Friday, July 20, 2018

Thuja plicata – Western Red Cedar

General Information
Common Name Western Red Cedar, Arbor-vitae
Scientific Name Chamaecyparis leylandii
Sun Tolerance Full Sun
Height 65 - 70 (213 - 230 ft)
Spread 10 -15 m (33-50 ft)
Growth Rate Fast
Bloom Time Spring
Color Green,
Flower Color Yellow
Type Tree
Native Africa, Asia, Europe, USA.
Kingdom Plantae – Plants
Subkingdom Tracheobionta – Vascular plants
SuperdivisionSpermatophyta – Seed plants
Division Coniferophyta – Conifers
Class Pinopsida
Order Pinales
Family Cupressaceae - Cypress Family
Genus Thuja Spach. –  Arobor Vitae
Species T. plicata

Thuja plicata – Western Red Cedar
Thuja plicata commonly known as Western Red Cedar also known as Arbor-vitae is native to western North America where it was the tree used by the Haida tribe of Red Indians for canoes and the carving of totem poles. It is fine and popular hedge-plant, but also plays an important role in silviculture, being well known as a tall fast growing tree with an erect leader and upward curving branches. When grown in the open it has a formal pyramidal habit, densely foliaged to the base. It is a large to very large tree, ranging up to 65 to 70 m (213 to 230 ft) tall and 3 to 4 m (9.8 to 13.1 ft) in trunk diameter, exceptionally even larger. 
The spray-like foliage, which resembles the flattish fronds of a fern, surrounds the shoots so that no buds are visible and is made up of overlapping scale-like needles (more correctly, leaves) which are broad more so than Lawson Cypress) except those on the edges of shoots, which are narrow. The foliage is yellow-green to dark green, sometimes bronze on top, paler underneath. The shoots have a distinctive resinous, sweet fragrance when crushed. The individual leaves are 1 to 4 mm (0.039 to 0.157 in) long and 1 to 2 mm (0.039 to 0.079 in) broad on most foliage sprays, but up to 12 mm (0.47 in) long on strong-growing lead shoots.
Thuja plicata – Western Red Cedar
The Flowers of both sexes are found on the same tree. They are usually numerous and appear in March. The small oval dull crimson males turn yellow with pollen. The minute females have scales of pale green, tipped with black. The slender cone-lets develop into small upright green cones resembling a miniature Grecian urn about 1-2 cm tall, comprised of leathery scales which turn brown before separating close to their base thereby releasing the narrow-winged seeds in early Autumn.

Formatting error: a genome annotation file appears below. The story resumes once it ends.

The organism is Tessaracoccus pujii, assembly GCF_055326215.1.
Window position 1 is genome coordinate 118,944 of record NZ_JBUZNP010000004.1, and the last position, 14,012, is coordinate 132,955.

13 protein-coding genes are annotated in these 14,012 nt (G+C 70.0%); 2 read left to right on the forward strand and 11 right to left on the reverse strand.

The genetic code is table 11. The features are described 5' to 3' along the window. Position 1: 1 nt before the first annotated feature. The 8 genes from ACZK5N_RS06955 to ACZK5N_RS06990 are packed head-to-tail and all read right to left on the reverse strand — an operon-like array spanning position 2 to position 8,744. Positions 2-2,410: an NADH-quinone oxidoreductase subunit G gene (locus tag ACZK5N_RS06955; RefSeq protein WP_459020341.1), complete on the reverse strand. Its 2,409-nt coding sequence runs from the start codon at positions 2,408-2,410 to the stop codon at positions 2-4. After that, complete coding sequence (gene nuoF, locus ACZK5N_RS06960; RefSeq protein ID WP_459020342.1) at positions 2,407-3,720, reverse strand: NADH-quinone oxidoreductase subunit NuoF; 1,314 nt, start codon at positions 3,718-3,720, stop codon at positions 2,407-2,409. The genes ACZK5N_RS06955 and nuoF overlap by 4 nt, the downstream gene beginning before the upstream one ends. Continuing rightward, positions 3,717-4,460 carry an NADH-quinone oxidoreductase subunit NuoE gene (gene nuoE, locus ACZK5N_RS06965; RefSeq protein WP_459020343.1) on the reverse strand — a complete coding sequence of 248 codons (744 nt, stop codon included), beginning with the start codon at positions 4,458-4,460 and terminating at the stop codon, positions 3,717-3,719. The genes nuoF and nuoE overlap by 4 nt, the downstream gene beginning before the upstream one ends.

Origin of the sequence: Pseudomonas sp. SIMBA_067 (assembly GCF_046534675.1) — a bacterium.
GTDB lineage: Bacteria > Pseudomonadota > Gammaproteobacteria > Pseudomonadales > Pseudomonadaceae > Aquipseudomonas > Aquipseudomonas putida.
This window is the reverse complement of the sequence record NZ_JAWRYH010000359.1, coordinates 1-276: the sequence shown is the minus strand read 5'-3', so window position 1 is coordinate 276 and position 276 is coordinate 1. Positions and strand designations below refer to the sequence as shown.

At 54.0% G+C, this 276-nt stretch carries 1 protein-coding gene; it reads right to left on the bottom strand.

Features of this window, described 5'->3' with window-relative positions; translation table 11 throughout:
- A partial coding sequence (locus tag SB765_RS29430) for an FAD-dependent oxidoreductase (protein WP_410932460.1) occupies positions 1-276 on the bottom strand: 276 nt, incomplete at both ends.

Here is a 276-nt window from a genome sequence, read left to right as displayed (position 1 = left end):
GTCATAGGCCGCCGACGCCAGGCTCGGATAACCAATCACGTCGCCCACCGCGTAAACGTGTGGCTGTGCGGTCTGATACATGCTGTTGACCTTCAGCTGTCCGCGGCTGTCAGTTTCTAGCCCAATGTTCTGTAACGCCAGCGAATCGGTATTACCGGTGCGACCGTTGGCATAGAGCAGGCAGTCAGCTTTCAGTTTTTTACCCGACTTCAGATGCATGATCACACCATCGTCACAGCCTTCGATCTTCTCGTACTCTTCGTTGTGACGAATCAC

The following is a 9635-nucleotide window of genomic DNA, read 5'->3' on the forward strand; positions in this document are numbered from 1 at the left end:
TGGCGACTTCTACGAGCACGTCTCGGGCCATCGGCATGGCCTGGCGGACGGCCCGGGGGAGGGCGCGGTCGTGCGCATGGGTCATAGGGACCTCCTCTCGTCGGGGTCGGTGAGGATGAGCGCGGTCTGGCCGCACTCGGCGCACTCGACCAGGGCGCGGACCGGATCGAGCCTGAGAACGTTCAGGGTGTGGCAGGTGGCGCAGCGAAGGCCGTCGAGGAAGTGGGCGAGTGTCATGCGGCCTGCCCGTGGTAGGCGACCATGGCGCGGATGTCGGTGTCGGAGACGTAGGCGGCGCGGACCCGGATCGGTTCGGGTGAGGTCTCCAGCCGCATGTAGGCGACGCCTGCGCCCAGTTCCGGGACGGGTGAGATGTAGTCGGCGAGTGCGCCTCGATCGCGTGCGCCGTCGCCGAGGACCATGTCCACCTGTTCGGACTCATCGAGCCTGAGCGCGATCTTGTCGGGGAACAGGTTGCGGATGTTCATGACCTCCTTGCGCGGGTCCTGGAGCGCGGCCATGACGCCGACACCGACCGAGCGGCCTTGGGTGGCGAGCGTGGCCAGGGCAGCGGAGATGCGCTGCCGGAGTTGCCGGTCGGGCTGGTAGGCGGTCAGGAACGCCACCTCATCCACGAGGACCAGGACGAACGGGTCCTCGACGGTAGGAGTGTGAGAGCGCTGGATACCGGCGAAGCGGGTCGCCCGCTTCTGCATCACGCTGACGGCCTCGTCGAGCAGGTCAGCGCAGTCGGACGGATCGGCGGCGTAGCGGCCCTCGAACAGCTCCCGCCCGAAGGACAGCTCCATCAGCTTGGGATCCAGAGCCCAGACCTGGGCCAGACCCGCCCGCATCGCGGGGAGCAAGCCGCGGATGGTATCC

The bark is thin, cinnamon-red on young stems. Later it turns to grey or brown, and when mature develops irregular shallow fissures which divide the bark into plates which are shed, exposing the red bark underneath. The sapwood is pale yellowish, The heartwood at first bright orange-brown, weathering to an attractive silver-grey. The wood is soft, light, and naturally durable – but under European climatic conditions exposed woodwork needs preservative surface treatment about every five years. It proves valuable for joinery, greenhouse and shed construction, bungalows, ladder poles, fencing and roofing shingles.
Thuja is a very popular hedge-plant and some of its varieties make fine ornamental trees. Silviculturists like it for its quick growth and heavy volume and for its suitability as a good under-plant. It is also very famous as Christmas Trees.

Thuja plicata – Western Red Cedar

Young plant of Western Red Cedar

Leaves of Western Red Cedar

Western Red Cedar Leaves

Thuja plicata Leaves

Male Flowers of Western Red Cedar

Thuja plicata Male Flowers

Female Cones of Western Red Cedar

Thuja plicata Female Cones

Mature Cones of Western Red Cedar

Thuja plicata Mature Cones

Western Red Cedar Cones

Bark of Western Red Cedar

Thuja plicata Bark

Trunk of Western Red Cedar

Thuja plicata Trunk

Thuja plicata as Ornamental Plant

Western Red Cedar Ornamental Plants

Thuja plicata Ornamental Plants

Western Red Cedar as Christmas Trees

Thuja plicata – Western Red Cedar

Thuja plicata – Western Red Cedar
Video of Western Red Cedar:

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